Cleft lip and cleft palate are both repaired with a surgical procedure performed by your child's plastic surgeon. Cleft lip surgery is usually performed first, except in rare cases when children are adopted or present to the clinic at an older age.
Cleft lip and cleft palate surgery are both performed at Johns Hopkins All Children's Hospital with our team of dedicated pediatric anesthesiologists. Most patients remain in the hospital for 1-2 days.
When is cleft lip/palate surgery usually done?
A cleft lip repair is performed between 3 ½ - 6 months of age. This operation will correct the deformity of the lip and nose caused by the cleft. The timing of surgery depends on the severity of the cleft and the health of your baby. Our experts want to ensure your infant is growing and healthy before surgery.
Cleft palate surgery is usually performed when a child is older. Surgery is often before the child’s first birthday, but this may vary depending on other medical conditions. The goal is to fix the palate and its muscles so your child can develop normal speech.
Preparing your child for surgery
In children with more severe clefts, work may be necessary to prepare them for the best outcome. Often this involves the use of a modified Latham device that will decrease the width of the cleft and allow the surgeon to achieve the best result.
If your child is a candidate for the Latham device, we will take a molded impression of his or her mouth, create a device specifically for your child, and place the device in the operating room. Our plastic surgeon and orthodontists will teach you to care for this device before surgery. A secondary lip or nose surgery may be needed as your child grows, and most cleft patients benefit from a final nose surgery, or rhinoplasty, after they are done growing.
What to expect following cleft lip surgery
Your child will likely be irritable following surgery. They will be prescribed medications to help with this. Your child may have to wear padded arm restraints to prevent them from placing their hands in their mouth and injuring their surgical site.
Your child may have dissolving stitches or stitches that will be removed 5-7 days after surgery. Your surgeon will discuss this with you. It is normal to have swelling, bruising, and blood around the incisions. The lip scar will gradually fade with time, but will never completely disappear.
You will be given instructions on feeding your child after surgery. During surgery and afterward, your child will have an intravenous (IV) catheter to provide them fluids until they are able to drink sufficient liquids by mouth. Your child will likely require pain medications after surgery. After 2-3 days your child will feel more comfortable and should only require non-aspirin pain medications, which can be discontinued after a few additional days.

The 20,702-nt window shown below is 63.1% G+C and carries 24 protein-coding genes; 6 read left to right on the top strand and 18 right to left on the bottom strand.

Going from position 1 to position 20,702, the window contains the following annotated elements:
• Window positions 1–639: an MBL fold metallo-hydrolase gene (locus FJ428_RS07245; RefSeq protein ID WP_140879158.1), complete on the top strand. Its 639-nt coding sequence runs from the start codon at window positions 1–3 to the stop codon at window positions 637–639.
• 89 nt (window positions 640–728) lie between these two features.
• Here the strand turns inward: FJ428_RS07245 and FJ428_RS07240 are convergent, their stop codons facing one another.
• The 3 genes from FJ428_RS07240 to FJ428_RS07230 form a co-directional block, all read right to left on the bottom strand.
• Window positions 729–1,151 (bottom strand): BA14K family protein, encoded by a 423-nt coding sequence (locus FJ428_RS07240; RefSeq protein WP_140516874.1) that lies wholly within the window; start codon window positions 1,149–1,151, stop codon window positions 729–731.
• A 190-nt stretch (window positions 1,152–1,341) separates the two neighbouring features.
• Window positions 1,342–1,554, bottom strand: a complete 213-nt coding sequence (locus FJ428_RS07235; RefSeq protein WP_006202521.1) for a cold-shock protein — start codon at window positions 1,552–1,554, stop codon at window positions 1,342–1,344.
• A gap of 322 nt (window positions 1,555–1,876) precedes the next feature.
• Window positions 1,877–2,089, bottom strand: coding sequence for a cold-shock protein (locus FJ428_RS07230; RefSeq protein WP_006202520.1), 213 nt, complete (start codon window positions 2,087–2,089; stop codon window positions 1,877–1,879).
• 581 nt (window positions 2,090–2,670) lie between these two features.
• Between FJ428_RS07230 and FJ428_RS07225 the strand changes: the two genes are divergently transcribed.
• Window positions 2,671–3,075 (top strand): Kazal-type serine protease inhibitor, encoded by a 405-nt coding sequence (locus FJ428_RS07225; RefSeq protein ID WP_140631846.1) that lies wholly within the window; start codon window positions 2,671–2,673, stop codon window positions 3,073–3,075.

What to expect following cleft palate surgery
Cleft palate surgery is more involved than lip surgery and often patients have greater discomfort afterward. As a result, patients do not eat or drink as usual for 2-3 days after surgery. Your child will have an intravenous (IV) catheter to allow us to give them pain medications and fluids until they are drinking sufficient liquids.
Your child will have stitches in the palate that will dissolve on their own. Your child may have to wear padded arm restraints to prevent them from placing their hands in their mouth and injuring their surgical site.
Your child may have a stitch in their tongue or a tube in their nose after surgery. This is in case they develop a swollen tongue after surgery. If their swelling is minimal, this will be removed the day after surgery. There may be bloody drainage from the nose and mouth after surgery. This will decrease in 1-2 days. Many infants have nasal congestion after surgery. Signs of this include snorting, mouth breathing, and decreased appetite.
A small amount of water should be offered after every bottle or meal to cleanse the incision. You should rinse the incision gently several times a day to keep it clean from food or debris. Your child may stay in the hospital for 1-3 days depending on their feeding after surgery. They will be discharged home with a prescription for pain medication.
Your plastic surgeon may want your child to eat a soft diet for up to 4 weeks after surgery. Breast milk and formula are fine to drink after surgery. For older children, appropriate foods include baby foods, popsicles, yogurt, mashed potatoes, gelatin, and other foods of similar consistencies.
Your child can walk or play calmly after surgery. He or she should not engage in rough play or contact sports. They should not place toys or other objects in their mouth. Your plastic surgeon will inform you when it is okay to return to their previous activities.